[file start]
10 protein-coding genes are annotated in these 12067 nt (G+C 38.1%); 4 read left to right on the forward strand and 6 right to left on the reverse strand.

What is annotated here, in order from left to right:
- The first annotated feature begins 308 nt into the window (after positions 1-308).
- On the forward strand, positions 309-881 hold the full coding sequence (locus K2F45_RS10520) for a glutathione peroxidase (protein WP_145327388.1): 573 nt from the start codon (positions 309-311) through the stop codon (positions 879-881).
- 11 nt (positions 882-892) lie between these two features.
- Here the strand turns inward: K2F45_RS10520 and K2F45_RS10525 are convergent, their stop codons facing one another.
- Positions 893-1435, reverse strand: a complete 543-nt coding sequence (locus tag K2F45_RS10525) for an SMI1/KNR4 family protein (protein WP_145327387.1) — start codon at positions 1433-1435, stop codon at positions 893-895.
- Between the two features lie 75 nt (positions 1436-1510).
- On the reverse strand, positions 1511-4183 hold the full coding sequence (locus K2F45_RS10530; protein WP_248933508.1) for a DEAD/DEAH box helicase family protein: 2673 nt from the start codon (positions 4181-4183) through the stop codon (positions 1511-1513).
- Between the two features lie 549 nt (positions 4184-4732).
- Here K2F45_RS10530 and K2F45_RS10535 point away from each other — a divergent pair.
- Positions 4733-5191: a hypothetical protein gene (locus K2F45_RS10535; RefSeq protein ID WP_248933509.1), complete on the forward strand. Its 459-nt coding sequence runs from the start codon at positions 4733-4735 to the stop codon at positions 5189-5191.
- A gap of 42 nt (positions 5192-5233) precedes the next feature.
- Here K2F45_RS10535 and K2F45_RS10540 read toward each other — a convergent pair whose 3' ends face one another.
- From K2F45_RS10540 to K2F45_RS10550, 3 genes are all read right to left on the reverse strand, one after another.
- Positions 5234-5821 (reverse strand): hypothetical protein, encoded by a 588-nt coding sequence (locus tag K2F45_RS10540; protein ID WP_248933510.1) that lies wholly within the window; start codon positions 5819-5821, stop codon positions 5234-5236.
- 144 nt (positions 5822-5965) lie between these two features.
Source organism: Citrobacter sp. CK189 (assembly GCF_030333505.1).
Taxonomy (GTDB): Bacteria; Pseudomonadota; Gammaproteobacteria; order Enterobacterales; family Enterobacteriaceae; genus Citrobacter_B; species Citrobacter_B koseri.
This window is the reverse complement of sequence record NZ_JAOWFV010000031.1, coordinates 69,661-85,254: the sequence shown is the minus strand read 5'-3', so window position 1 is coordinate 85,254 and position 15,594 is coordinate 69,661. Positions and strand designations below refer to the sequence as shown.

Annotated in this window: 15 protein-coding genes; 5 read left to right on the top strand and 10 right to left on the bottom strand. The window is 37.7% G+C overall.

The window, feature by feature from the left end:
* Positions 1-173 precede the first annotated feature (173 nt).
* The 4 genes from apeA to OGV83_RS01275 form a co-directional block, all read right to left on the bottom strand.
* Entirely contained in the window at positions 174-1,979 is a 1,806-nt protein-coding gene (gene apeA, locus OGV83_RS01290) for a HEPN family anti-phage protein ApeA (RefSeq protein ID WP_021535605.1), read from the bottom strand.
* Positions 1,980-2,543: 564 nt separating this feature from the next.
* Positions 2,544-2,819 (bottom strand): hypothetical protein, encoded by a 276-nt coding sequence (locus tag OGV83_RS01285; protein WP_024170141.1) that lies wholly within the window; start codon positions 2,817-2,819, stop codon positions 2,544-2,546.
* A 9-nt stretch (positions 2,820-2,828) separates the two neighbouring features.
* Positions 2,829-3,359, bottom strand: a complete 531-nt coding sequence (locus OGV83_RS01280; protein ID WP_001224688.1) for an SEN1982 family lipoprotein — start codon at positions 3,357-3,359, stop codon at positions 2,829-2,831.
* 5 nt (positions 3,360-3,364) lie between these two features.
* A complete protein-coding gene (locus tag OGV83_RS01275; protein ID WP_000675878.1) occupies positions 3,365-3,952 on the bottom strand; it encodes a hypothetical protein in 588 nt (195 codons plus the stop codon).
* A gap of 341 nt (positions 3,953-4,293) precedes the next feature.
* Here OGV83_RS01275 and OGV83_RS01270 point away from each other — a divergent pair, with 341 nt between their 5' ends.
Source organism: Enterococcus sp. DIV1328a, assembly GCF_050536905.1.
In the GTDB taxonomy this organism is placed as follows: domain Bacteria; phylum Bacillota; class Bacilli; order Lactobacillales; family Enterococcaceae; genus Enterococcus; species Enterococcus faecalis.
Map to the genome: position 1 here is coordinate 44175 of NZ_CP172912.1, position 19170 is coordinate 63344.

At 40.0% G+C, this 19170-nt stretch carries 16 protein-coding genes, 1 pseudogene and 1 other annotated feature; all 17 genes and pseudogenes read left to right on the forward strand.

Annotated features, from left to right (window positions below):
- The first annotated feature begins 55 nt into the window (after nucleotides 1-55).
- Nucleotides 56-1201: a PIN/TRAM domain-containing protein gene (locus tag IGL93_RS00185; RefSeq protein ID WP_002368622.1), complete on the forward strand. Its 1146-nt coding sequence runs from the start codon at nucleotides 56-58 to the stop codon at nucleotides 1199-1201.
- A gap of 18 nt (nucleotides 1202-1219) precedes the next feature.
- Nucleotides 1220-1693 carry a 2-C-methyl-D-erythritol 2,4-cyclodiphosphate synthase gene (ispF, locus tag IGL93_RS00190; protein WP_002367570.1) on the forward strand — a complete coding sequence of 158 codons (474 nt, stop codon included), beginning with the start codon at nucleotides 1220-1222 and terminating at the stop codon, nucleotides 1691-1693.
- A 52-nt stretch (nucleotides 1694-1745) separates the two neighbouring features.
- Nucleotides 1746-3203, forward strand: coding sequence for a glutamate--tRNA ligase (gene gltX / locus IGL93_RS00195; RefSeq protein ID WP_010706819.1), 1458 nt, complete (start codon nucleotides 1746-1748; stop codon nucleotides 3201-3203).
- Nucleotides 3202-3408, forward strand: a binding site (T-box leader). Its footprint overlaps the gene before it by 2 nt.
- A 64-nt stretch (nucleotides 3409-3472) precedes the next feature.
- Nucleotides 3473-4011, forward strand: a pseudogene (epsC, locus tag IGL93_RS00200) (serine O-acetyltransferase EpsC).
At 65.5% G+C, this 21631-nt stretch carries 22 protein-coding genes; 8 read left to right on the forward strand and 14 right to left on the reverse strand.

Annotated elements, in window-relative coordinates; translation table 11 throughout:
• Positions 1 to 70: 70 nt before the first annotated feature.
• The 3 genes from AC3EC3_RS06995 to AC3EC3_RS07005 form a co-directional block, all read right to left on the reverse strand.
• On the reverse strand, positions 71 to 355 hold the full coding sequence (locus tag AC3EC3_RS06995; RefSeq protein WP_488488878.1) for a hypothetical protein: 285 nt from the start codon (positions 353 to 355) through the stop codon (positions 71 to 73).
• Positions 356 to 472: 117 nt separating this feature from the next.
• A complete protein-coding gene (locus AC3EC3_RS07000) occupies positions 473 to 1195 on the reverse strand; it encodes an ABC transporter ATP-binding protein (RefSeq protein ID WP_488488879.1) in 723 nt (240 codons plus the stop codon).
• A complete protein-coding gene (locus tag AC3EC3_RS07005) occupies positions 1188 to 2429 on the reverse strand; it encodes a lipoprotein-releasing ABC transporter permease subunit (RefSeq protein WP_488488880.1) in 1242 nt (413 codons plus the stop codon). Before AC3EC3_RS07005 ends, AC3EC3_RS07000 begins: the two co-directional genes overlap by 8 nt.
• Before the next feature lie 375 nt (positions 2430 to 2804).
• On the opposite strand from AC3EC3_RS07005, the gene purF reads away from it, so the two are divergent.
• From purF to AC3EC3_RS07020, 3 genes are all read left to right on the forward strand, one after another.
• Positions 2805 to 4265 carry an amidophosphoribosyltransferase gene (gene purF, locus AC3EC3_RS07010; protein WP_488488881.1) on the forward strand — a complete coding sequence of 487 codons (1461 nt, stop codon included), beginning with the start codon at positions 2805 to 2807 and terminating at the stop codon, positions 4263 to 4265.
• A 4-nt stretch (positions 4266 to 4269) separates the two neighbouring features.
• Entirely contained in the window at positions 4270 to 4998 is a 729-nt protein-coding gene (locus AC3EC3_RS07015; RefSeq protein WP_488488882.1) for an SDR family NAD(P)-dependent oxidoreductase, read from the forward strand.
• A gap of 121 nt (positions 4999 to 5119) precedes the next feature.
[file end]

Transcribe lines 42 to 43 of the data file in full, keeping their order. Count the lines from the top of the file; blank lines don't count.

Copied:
- Nucleotides 1220-1693 carry a 2-C-methyl-D-erythritol 2,4-cyclodiphosphate synthase gene (ispF, locus tag IGL93_RS00190; protein WP_002367570.1) on the forward strand — a complete coding sequence of 158 codons (474 nt, stop codon included), beginning with the start codon at nucleotides 1220-1222 and terminating at the stop codon, nucleotides 1691-1693.
- A 52-nt stretch (nucleotides 1694-1745) separates the two neighbouring features.